Place the loaf in a cast iron, a dutch oven or a baking sheet (I also put a layer of wax paper sprayed with olive oil under the bread) and bake for about 30 minutes. The crust should be a deep golden color and the bread should sound hollow when tapped from the side.

Immediately upon taking the bread out of the oven, brush again with the olive oil/garlic mixture and let cool to room temperature. Enjoy!

Continued after the jump...

Saturday, July 3, 2010

Tomato Goat Cheese Tarts in an Herb Parmesan Crust


I have to give myself a budget at the farmer's market because I tend to go a little crazy there in the summer. It's all the smells, you see, and the colors that make me lose my head - the tiny red strawberries and the golden blush of peaches and apricots, side by side with boxes of fragrant basil, shiny yellow squash and sweet peppers. Everything calls out to me, the asparagus and the big white leeks, home-made hummus, local goat cheese and honeys, and humble cucumbers, not nearly as straight or perfect as at the supermarkets and therefore more beautiful. But the one thing that I can never pass by are tomatoes. Summer tomatoes, to be specific. They are a story onto themselves.


As soon as I saw these, I knew that they must be made into mini tarts for our lunch today. I could almost taste them, sweet and juicy and warm from the oven, encased in a buttery Parmesan and herb crust.


The crust is not difficult to make at all, do not be afraid of it. The whole wheat flour and the Parmesan take it to another level, and the smell of it as you are making it, and as it's coming out of the oven is kind of insane. I mean, you want to stop right there and just break off the crunchy, herby pieces that give off that unmistakable and irresistible scent of toasted cheese. But then you top them off with the goat cheese and the tomatoes, and add a bit of really good salt, and you'll be just so, so happy that you waited for the whole thing to come together. A nice glass of cold, crisp wine finishes these off perfectly, and though I was not able to enjoy them in exactly that way, it did not for one second detract from their deliciousness.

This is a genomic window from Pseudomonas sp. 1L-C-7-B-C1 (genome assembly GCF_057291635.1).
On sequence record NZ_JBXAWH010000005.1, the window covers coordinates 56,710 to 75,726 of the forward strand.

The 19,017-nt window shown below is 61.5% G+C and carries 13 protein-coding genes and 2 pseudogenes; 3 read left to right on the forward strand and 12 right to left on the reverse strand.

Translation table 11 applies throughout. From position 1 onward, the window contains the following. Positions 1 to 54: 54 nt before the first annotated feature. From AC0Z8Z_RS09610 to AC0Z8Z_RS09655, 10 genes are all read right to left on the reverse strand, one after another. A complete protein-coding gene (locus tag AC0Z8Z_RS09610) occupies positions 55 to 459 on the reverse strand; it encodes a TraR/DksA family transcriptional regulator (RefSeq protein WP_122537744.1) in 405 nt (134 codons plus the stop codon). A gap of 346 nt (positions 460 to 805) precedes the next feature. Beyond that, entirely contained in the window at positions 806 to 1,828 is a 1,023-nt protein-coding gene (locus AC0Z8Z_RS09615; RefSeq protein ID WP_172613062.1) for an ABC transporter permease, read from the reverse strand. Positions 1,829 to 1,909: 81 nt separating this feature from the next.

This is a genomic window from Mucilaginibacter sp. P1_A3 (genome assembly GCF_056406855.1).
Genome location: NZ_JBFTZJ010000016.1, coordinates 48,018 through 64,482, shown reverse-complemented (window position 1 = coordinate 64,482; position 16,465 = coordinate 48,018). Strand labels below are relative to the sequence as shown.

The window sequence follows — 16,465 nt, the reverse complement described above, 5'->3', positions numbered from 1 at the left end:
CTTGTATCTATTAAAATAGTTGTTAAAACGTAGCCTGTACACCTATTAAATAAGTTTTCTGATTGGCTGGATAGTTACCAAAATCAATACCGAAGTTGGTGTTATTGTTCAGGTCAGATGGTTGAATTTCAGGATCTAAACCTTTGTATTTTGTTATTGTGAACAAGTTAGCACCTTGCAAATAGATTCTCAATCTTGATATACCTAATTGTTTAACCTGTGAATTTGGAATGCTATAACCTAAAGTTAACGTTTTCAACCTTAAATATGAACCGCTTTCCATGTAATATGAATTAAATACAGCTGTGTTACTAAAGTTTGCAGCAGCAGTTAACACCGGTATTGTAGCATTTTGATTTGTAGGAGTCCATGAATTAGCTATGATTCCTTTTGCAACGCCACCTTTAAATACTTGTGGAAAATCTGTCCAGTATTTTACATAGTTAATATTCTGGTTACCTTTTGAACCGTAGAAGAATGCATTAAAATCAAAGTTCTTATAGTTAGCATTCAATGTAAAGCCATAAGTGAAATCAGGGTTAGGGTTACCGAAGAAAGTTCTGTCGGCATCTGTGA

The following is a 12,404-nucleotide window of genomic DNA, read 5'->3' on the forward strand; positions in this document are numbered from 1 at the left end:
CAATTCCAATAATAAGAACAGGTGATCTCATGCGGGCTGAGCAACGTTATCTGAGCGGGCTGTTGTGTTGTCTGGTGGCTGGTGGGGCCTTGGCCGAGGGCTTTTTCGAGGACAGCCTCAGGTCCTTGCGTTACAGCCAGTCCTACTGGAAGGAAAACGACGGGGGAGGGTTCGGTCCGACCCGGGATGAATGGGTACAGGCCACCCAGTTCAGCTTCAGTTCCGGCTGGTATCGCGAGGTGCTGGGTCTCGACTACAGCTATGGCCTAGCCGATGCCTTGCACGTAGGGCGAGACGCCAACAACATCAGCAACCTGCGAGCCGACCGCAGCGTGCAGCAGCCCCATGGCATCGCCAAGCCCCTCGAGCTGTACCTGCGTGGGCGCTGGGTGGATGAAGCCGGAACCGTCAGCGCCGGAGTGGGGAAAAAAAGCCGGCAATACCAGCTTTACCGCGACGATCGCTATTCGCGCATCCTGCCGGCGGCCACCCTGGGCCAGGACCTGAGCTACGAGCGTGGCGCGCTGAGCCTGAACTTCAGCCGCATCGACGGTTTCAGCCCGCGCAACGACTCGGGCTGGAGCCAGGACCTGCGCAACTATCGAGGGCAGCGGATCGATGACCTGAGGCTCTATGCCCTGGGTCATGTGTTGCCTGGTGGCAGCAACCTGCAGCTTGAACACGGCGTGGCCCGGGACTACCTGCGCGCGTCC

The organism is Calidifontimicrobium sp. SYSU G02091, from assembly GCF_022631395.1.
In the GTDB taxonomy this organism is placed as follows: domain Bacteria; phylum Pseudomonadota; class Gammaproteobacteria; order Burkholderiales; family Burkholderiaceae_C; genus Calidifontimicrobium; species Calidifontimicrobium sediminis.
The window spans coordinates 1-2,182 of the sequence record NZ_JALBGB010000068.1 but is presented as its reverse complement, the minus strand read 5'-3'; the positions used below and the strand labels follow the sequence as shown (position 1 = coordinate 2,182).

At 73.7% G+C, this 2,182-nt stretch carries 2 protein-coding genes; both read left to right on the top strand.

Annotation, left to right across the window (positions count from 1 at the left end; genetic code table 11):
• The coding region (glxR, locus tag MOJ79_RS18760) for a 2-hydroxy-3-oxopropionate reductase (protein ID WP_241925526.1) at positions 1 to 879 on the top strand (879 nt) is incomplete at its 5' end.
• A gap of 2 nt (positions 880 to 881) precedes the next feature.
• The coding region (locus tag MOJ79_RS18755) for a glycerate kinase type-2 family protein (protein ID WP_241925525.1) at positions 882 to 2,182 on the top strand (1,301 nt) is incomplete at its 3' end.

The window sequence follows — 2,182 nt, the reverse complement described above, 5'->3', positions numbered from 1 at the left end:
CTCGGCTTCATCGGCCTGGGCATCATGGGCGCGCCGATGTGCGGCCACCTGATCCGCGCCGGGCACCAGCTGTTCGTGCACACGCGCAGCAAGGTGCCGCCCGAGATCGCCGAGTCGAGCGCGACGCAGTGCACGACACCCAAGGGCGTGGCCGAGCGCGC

Tomato Goat Cheese Tarts in an Herb Parmesan Crust
Makes one 9-10" tart or four 4" mini tarts

Pate Brisee
1 cup all purpose flour
1/4 cup whole wheat flour
1/2 tsp salt
1 stick (8 tbsp) unsalted butter, chilled or frozen
2 tbsp grated Parmesan
1 tbsp dried Italian herbs (mine were a mix of oregano, basil and thyme)
2-4 tbsp ice water

4 oz goat cheese, softened
1/8-1/4 cup milk
1 lb (or thereabouts) of assorted tomatoes
1 tbsp chopped basil
salt and pepper

To make the crust:

Whisk flours, salt, Parmesan and herbs together in a large bowl. Cut butter into small squares and scatter on top of the dry ingredients. With a pastry cutter, quickly cut the butter into the dry ingredients until the biggest pieces are no larger than a small pea. Dribble in water, one tablespoon at a time, until the dough holds together when pinched. Refrigerate for ten minutes.

Turn out the dough onto a lightly floured counter and press together into a ball. [At this point, you can wrap it in plastic and refrigerate for an hour to let the flour absorb the water, but I didn't do this because I wanted a press in crust. If you like rolling out your crusts, refrigerate for an hour and then roll it out.]

If making mini tartlets, divide the dough into four pieces. If not, keep it in one piece. Spray or butter the tart pans and, working quickly so that the pieces of butter don't melt, press the crumbly dough into the pans. Refrigerate.

Heat the oven to 375F. Press parchment paper into the tart pans and fill with beans/rice/baking weights. Pierce the bottom of each crust several times with a fork. Bake for about 20-30 minutes, until the crusts are beginning to turn golden. Cool for 10 minutes.

While the crusts are baking, make the filling: